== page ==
How to Find ‘Advice-Only’ Financial Advisers

If you want money advice you can trust, your best bet is to hire a fee-only financial planner. The trick is finding a planner who’s willing to be hired for a reasonable fee.

Fee-only planners don’t accept commissions or kickbacks and are paid solely by client fees. Most use an “assets under management” model where they manage their clients’ investments and charge an annual fee of about 1 percent. To make the math work, these financial planners usually require people to have hundreds of thousands of dollars to invest. Otherwise the advisers would reap too little from their fees to justify the hours spent creating financial plans.

This is obviously a problem for people who don’t have enough assets. In my latest for the Associated Press, how to find financial advice that isn’t based on the size of your portfolio.

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Getting in the habit of building credit.

Five personal finance lessons from the oil boom and bust
What you can learn from the volitaile oil market.

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How to tell if you’re getting your money’s worth.

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New year, new tax form.

Friday’s need-to-know money news

Today’s top story: What Yoda would say if he were your financial adviser. Also in the news: Why the IRA will audit you, why waiting for perfect finances is futile, and how your New Year’s Resolutions can actually hurt your credit.

10 things Yoda would say if he were your financial adviser
Save money, you will.

7 Reasons the IRS Will Audit You
Avoid hoisting these red flags.

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Waiting for perfection will only dig a deeper hole.

3 New Year’s Resolutions That Can Hurt Your Credit
Yes, you read that correctly.

Thursday’s need-to-know money news

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Prioritize These 5 Bills When You’re Short on Cash
Creating an order of importance.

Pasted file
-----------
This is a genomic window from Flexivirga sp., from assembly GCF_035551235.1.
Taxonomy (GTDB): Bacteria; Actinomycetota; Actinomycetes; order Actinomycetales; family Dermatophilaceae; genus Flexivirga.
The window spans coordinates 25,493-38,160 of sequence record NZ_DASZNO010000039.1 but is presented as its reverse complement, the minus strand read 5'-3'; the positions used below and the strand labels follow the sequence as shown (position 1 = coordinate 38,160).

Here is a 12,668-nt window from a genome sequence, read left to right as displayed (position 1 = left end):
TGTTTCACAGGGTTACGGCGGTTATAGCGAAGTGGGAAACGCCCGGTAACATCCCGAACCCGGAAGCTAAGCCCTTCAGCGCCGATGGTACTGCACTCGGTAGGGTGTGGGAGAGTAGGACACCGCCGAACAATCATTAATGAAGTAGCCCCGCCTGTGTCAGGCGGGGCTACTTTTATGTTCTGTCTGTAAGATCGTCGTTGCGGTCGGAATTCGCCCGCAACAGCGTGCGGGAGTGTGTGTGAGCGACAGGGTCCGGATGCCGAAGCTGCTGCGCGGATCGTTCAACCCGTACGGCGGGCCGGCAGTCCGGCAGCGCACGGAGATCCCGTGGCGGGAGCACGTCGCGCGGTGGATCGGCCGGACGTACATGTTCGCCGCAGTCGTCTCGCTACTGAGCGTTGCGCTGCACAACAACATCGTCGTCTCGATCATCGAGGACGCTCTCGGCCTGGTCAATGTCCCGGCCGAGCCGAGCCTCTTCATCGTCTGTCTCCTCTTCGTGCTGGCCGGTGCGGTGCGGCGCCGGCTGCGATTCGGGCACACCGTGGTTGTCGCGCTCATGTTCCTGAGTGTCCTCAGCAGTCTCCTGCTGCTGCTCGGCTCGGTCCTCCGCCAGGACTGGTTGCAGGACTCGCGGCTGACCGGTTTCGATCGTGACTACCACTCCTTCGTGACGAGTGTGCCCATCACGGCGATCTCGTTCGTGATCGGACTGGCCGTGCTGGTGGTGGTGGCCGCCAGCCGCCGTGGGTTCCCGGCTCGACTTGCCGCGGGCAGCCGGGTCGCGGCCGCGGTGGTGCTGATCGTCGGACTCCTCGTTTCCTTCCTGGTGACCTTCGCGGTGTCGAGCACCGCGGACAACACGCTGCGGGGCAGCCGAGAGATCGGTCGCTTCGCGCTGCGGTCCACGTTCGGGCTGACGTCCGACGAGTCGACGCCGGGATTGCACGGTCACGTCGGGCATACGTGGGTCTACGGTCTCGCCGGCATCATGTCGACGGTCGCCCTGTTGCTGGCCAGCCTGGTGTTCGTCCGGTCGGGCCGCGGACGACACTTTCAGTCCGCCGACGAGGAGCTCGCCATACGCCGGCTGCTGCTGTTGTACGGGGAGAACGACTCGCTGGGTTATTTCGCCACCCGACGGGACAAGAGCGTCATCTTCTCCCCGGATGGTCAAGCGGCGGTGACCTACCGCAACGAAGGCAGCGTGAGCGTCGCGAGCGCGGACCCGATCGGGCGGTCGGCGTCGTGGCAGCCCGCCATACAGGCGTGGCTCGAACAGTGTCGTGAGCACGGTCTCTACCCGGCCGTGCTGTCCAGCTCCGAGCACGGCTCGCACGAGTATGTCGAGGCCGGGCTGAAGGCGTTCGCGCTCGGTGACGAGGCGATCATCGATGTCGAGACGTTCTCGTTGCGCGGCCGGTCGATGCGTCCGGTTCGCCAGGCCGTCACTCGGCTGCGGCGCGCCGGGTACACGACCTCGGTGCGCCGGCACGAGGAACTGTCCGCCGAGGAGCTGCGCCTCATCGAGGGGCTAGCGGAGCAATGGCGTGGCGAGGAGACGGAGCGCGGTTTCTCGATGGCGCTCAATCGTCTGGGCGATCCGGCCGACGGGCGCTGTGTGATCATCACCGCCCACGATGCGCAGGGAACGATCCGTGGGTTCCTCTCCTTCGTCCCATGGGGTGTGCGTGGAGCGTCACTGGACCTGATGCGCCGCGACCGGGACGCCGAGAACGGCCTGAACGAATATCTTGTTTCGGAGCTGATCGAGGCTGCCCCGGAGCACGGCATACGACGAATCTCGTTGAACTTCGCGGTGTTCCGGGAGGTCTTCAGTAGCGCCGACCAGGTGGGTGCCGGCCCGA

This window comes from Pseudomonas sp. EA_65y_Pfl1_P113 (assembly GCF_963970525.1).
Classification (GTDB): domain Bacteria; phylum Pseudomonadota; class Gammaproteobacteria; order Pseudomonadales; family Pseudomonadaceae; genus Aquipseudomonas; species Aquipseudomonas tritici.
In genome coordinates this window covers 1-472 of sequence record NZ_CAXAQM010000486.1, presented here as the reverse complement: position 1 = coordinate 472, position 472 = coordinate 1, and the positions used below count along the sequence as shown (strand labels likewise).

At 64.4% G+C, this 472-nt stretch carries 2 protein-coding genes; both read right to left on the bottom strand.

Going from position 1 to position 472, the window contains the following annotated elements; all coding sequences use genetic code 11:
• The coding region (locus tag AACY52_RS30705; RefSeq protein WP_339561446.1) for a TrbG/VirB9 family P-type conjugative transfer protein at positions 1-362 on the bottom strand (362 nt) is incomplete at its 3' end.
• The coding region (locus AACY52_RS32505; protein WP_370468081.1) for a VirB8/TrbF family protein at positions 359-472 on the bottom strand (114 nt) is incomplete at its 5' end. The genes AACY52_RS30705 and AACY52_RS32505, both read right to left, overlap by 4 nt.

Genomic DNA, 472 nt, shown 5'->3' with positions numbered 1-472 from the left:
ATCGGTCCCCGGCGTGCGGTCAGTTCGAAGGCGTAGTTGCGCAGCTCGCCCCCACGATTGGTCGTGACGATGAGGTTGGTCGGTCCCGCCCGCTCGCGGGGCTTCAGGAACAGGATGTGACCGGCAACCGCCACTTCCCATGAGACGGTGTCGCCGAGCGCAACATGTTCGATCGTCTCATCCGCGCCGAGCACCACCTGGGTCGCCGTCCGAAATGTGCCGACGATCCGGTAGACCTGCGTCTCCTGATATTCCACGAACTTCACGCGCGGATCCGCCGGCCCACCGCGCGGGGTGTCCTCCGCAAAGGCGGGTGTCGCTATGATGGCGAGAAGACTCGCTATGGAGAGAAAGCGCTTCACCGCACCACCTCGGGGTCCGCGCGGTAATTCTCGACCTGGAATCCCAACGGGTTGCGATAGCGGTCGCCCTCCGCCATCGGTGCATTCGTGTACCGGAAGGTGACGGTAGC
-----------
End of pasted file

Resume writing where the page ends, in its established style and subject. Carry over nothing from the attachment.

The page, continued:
Before divorcing your spouse, consider divorcing your financial adviser
You’ll need someone who’s only in your corner.

What to do when you get an inheritance
Besides tapdancing, of course.

The Drawbacks of Buying a Home With an FHA Loan
Knowing the potential downsides.

FTC Shuts Down 12 ‘Rogue’ Debt Collectors
The tactics they used to collect a debt will stun you.

Monday’s need-to-know money news

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The Right Way to Close a Credit Card
Tidying up loose ends.

What Your Financial Adviser Needs to Know About Your Brain
The psychology of your money.

5 Reasons Compound Interest Isn’t What It’s Cracked Up to Be
Fees, inflation, taxes, market performance and spending habits will affect your compounding interest.

What to look out for when test driving a new car.
How to make sure you don’t bring home a lemon.

Tuesday’s need-to-know money news

Today’s top story: The most common used car buying scams. Also in the news: Saving an extra $1,000 by Labor Day, how to keep “funemployment” from draining your savings, and the qualities you should look for in a financial adviser.

5 of the Most Common Used Car Buying Scams
Don’t get taken for a ride!

How To Save An Extra $1,000 By Labor Day
Just in time for the beginning of holiday shopping.

Keep Funemployment From Draining Your Bank Account
It’s only fun if you can afford it.

4 Qualities a Financial Adviser Ought to Have
A combination of Yoda and Warren Buffett.

Monday’s need-to-know money news

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20 Questions to Ask Before Hiring a Financial Adviser
Making sure you hire the right one.

How Often Should I Check My Credit?
Finding the happy medium between ignoring it and obsessing over it.

Do You Track All of Your Expenses?
How tracking all of your expenses could help you stick to a budget.

10 Retirement Savings Myths That Won’t Go Away
Time for some mythbusting!

Monday’s need-to-know money news

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3 Ways You Can Raise Kids Who Are Smart About Money
Starting them off early.

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Don’t turn your wallet over to Mickey.

When is the right time to hire a financial adviser?
Knowing when it’s time to get help.

5 Things Identity Thieves Want You to Do
Don’t give the jerks what they want.

Risk and Responsibility: Should You Cosign on a Loan?
Assessing a huge responsibility.